May 16th, 2009
Let’s say you missed the boat on ordering park distance control or bought your R50/R52/R53 MINI without it used and suddenly realize it’s a must have. While it can be retro-fitted, it’s not easy. Luckily MINI has a solution. It’s the new license plate based PDC. And as you can guess, installation is a little simpler. If you park in tight quarters in an urban environment, it may be worth taking a look at.
This should be available at any MINI dealer in the US (via special order).
[ Rear Plate PDC ] Official MINI PDF
Feb 23rd, 2009
We’re reposting this Ask MF originally from last year due to a number of similar questions we’ve gotten over the last few weeks.
This week’s “Ask MotoringFile” comes from Dave M and is quickly becoming a very common question:
I have a 2008 MCS on order and am relatively new to the MINI world. I couldn’t help but notice everyone using these code names for different models of MINIs. What does it all mean?
MINI models follow a similar system to the (seemingly ancient) BMW model internal naming convention. Since we often talk about different models (sometimes in the same story, paragraph or even sentence), using the internal model code-names is often the easiest way to quickly identify what model of MINI we’re referring to.
The first generation of BMW MINI’s started with the R50 which was meant to be the coupe version of the car. However once that model number was established BMW decided to produced a higher power version called the Cooper S. Because the development work was started later it was given a different code-name – the R53. The R52 was actually conceived before the Cooper S and thus has the code-name R52. And for those wondering, the R51 was a concept that never made it past the conception stages.
Feb 18th, 2009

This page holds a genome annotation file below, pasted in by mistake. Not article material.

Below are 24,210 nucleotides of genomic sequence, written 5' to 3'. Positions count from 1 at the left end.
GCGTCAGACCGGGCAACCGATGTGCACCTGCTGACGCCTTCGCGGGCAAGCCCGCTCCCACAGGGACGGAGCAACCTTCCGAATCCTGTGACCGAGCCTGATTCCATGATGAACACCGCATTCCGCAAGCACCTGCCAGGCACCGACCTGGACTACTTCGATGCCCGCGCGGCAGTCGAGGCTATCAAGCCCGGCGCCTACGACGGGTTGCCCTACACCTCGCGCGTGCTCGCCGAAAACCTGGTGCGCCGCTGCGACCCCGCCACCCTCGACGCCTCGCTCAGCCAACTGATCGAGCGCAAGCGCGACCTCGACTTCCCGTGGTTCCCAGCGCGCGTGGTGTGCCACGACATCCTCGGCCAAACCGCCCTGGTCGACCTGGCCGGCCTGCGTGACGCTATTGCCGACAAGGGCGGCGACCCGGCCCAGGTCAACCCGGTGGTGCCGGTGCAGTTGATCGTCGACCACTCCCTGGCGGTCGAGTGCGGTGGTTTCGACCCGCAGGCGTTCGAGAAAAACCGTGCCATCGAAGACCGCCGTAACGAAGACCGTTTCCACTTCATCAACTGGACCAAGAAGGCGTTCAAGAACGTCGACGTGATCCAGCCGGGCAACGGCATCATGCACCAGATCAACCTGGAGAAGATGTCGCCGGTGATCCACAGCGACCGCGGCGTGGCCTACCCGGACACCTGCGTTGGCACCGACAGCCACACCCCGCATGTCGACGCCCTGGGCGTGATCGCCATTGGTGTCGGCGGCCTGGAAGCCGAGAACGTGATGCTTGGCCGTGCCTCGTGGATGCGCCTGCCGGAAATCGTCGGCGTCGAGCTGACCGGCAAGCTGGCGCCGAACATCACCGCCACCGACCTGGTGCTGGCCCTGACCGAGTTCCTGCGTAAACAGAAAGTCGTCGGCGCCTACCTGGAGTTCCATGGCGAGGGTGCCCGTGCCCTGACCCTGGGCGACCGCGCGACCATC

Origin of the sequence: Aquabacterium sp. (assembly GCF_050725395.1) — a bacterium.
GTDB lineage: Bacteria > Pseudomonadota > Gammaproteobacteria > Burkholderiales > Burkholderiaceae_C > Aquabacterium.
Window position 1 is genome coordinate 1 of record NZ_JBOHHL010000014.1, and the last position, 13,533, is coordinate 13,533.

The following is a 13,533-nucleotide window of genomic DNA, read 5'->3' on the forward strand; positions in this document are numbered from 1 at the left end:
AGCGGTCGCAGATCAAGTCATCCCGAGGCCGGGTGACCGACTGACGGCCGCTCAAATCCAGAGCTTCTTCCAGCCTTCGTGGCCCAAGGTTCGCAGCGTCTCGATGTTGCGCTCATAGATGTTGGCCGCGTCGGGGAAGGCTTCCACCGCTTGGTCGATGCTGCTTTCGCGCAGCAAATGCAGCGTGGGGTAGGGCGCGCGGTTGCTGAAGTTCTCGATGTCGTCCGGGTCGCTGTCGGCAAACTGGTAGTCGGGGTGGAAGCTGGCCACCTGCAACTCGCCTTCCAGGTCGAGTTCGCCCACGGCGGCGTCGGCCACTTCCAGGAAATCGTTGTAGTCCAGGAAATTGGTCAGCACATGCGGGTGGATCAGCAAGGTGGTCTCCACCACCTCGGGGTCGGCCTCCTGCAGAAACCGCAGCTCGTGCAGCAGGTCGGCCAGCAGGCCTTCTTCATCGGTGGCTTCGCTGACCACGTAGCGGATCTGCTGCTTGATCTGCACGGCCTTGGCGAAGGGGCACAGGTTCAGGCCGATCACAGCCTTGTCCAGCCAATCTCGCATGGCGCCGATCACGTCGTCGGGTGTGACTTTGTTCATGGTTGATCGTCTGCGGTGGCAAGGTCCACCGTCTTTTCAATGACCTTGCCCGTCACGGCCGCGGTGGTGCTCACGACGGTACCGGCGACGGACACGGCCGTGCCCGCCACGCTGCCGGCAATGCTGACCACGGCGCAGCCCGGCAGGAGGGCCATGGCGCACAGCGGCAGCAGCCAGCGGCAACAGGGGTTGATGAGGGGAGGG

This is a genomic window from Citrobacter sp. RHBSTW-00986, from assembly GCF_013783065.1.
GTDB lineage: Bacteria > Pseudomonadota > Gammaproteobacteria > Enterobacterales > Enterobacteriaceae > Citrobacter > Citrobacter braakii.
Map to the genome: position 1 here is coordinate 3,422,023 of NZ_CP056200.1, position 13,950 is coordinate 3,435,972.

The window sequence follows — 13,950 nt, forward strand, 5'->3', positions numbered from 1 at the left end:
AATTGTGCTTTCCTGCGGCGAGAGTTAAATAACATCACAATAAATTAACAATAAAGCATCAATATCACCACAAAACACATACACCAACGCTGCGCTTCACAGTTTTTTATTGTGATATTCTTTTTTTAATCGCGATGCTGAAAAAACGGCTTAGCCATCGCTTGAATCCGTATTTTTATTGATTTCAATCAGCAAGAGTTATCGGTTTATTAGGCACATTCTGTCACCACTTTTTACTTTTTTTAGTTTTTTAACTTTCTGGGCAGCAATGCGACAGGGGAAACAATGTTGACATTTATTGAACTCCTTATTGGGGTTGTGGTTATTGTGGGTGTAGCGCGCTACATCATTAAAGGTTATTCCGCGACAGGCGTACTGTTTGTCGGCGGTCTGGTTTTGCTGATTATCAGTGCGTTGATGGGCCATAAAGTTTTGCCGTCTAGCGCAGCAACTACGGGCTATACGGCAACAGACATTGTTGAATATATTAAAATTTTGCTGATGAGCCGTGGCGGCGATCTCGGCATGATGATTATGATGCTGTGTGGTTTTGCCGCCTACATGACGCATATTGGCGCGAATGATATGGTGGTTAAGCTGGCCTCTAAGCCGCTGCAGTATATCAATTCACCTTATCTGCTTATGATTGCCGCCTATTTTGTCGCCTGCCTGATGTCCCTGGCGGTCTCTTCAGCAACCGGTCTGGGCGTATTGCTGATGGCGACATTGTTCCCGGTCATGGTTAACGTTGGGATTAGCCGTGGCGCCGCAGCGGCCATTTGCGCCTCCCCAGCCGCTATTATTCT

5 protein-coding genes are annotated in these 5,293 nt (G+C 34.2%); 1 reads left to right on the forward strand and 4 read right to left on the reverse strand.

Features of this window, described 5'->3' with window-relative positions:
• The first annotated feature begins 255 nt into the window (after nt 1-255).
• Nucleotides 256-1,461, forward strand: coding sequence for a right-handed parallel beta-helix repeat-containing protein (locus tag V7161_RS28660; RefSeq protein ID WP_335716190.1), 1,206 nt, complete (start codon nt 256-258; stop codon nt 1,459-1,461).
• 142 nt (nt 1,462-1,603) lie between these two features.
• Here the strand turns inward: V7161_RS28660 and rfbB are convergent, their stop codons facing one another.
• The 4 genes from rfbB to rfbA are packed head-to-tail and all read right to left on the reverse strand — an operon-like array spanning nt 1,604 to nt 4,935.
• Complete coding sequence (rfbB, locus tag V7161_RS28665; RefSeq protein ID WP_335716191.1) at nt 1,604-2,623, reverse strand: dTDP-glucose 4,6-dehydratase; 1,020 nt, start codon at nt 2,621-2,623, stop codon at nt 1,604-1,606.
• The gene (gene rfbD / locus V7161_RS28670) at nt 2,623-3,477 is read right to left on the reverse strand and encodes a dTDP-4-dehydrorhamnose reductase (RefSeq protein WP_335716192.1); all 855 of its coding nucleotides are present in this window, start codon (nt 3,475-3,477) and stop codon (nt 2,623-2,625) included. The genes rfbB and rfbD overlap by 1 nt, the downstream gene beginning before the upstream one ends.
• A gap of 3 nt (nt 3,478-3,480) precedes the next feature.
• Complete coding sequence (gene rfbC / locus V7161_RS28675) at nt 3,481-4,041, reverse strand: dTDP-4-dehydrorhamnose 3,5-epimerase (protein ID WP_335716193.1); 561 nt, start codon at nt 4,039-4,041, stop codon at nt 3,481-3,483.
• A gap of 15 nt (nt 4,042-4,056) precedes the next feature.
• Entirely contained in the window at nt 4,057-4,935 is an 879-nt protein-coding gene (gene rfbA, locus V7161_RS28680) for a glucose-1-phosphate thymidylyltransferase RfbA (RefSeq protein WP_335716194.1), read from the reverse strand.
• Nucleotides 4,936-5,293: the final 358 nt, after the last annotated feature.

A very interesting story over at BBC sent into us recently concerning Power Steering issues on R50/R53 MINIs.
BMW’s customer service told Heather this wasn’t a common fault, which is surprising because we’ve heard from dozens of other Mini owners who’ve told us they’ve had exactly the same problem, and have had to fork out anything up to Â£800 for the repair.
Not a common fault? Show of hands to those of you that have had power steering problems. As it turns out, we are not alone.
Matt Pike is an independent Mini mechanic, and a supplier of spare parts. He says he can barely keep up with demand for replacement power steering pumps: “At least 60 per cent of our regular customers have all had pumps changed. And we’re getting at least two calls a day from people after power steering pumps because they’re such a big failure. I’d say it’s the most common problem we have with the Minis.”
Jan 12th, 2009
A sad ending to a great car. Here’s what happened courtesy of AUSmotive.com:
Ever wondered what happens if you drive your car over a mattress and just keep on driving? Well, wonder no more, as a thoughtful MINI Cooper S Cabrio owner has done the experiment for you.
As you can see from the pictures the result is not pretty (thereâ€™s two more pics after the jump). The owner had not long collected the car from a western Sydney dealer when she reportedly drove over a mattress of some description. Not realising something was wrong she kept on motoring. Soon enough, though, there was a distinct smell of smoke. The driver pulled to the side of the road and within minutes her new car was in flames and just as quickly it was a smouldering wreck.
+ Beds are burning / AUSmotive.com